After the F1 generation, breeders usually mix Savannah cats. However, sometimes, domestic felines are used, which leads to later generations. When Savannah cats are mixed, things can get complicated. The same-generation cats aren’t always used. When you mix an F1 and an F3 cat, what generation is the resulting kitten?

Usually, breeders split the difference. In this example, the resulting kittens would usually be labeled F2. However, when the split isn’t even, breeders may round up or down.

Therefore, when you see an F2 or later kitten, remember that the road to get to that kitten may be a bit complicated.

F1 savannah cat playing a toy
Image Credit: Katerina Mirus, Shutterstock

Does the F1 Savannah Cat Make a Good Pet?

These cats are known for being handfuls. They aren’t your typical domestic cats.

Practically everything in a home with an F1 cat needs to be nailed down. This breed is very curious, active, and physically capable. Therefore, they can get into just about everything. They can be extremely mischievous, and many owners even have a “cat room” where the cat stays when the owner is not supervising the feline directly. However, this room must be large, as these cats are fairly active.

Savannahs don’t socialize well with others, especially children. They aren’t aggressive but they are standoffish. Plus, without proper socialization, they can underestimate their size. F1 Savannahs can harm children and even adults. While they are considered domesticated, they’re still 50% wild.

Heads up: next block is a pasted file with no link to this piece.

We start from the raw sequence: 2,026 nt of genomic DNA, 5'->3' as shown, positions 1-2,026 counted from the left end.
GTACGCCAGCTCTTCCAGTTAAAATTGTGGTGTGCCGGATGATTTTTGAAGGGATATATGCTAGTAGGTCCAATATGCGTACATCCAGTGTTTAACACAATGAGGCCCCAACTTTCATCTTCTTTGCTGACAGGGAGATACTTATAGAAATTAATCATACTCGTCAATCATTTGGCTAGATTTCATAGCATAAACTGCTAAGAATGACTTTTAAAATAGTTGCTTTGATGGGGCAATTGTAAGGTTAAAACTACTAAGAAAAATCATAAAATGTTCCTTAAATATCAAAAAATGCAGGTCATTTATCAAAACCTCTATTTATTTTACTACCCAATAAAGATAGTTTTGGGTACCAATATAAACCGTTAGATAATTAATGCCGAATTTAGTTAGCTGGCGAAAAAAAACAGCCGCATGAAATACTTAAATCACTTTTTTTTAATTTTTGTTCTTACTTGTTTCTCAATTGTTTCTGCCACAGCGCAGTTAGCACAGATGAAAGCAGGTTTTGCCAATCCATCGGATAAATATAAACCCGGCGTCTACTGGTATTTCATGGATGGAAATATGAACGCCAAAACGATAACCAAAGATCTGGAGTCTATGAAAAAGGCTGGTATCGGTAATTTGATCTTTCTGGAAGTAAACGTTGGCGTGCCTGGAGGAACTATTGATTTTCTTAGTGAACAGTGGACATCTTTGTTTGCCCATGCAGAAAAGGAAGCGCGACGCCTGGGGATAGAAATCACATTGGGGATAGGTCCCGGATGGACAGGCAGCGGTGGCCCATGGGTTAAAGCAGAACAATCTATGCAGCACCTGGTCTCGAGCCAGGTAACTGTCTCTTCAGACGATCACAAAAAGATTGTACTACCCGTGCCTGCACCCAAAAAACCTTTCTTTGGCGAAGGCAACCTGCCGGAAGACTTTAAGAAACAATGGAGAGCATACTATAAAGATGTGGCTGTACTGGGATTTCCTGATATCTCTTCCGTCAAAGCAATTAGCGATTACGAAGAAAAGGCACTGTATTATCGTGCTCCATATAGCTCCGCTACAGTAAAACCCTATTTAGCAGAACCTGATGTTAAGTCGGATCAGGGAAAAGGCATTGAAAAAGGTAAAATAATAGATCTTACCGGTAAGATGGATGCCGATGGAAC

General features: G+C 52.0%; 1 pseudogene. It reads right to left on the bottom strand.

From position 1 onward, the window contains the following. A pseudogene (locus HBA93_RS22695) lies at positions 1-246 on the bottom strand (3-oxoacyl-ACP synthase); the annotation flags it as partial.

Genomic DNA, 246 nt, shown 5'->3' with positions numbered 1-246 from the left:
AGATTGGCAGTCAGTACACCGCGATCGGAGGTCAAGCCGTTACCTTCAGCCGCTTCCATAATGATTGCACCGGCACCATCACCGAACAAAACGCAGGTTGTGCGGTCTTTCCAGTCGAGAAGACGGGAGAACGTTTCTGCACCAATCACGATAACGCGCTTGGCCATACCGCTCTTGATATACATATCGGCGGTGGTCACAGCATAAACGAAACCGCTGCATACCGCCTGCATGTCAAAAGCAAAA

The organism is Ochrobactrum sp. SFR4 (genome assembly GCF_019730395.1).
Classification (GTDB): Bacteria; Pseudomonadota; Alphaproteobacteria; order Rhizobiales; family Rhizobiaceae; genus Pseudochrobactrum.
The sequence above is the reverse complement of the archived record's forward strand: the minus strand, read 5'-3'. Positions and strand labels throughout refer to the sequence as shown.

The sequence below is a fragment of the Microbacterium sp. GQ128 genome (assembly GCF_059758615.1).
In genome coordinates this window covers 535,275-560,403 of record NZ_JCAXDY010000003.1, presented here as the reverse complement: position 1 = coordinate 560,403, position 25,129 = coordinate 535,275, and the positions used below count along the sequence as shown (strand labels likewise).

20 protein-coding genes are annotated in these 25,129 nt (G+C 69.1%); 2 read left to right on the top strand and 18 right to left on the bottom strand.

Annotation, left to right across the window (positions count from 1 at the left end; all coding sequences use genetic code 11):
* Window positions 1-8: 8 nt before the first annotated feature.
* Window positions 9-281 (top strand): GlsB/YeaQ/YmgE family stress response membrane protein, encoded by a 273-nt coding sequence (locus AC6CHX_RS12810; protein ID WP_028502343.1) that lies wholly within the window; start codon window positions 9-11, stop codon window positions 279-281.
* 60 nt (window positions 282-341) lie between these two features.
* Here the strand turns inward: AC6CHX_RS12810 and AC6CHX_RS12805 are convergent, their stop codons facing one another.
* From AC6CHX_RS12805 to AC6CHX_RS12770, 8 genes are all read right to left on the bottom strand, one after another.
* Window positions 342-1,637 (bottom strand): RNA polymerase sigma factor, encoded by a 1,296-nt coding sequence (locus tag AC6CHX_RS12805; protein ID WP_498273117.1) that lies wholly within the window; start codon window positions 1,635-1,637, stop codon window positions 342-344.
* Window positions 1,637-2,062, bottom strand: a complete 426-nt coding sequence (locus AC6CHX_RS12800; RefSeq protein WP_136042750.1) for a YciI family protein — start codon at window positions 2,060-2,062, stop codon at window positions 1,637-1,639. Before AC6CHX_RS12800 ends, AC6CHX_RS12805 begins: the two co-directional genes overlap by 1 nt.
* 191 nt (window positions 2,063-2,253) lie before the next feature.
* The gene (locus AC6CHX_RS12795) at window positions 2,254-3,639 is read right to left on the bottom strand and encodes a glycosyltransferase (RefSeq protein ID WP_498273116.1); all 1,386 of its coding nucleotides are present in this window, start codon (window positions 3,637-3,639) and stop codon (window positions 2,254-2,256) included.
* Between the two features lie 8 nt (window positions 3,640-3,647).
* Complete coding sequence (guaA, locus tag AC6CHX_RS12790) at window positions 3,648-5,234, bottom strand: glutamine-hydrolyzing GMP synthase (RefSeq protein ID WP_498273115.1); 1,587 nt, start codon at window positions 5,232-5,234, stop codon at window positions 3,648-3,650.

These cats prefer to bond closely with one or two people. Therefore, they are not the best for families. Instead, cats with more domestic blood are recommended for homes with children.

Savannahs are extremely active and will spend most of their time moving. They require constant stimulation through direct contact with a person or interactive toys. Because these cats are so large, it can be challenging to find cat toys that work for them. Many people use small dog toys instead. They tend to be a bit destructive, so many toys will not last very long, anyway. These cats like to be petted, but they are not lap cats—it’s unlikely that they will sit in your lap for any length of time.

Because these cats act so wild, it can be challenging to find vet care for them. Be sure a local vet will see your feline before adopting one. While they are technically domesticated, some vets won’t see them due to their potential for aggression.

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F1 Savannah cats are as closely related to the serval as possible. Therefore, they are larger and wilder looking and have fewer domestic traits. While this makes them sought-after, it also makes them harder to handle. They are 50% wild animal and they act like it. While this doesn’t mean that everyone should avoid them, it does mean that they are only suitable for very specific people.

Before adopting one of these cats, make sure that you understand the amount of work that they are. Adopting one just because they look beautiful isn’t recommended.

See also:

Featured Image Credit: Kolomenskaya Kseniya, Shutterstock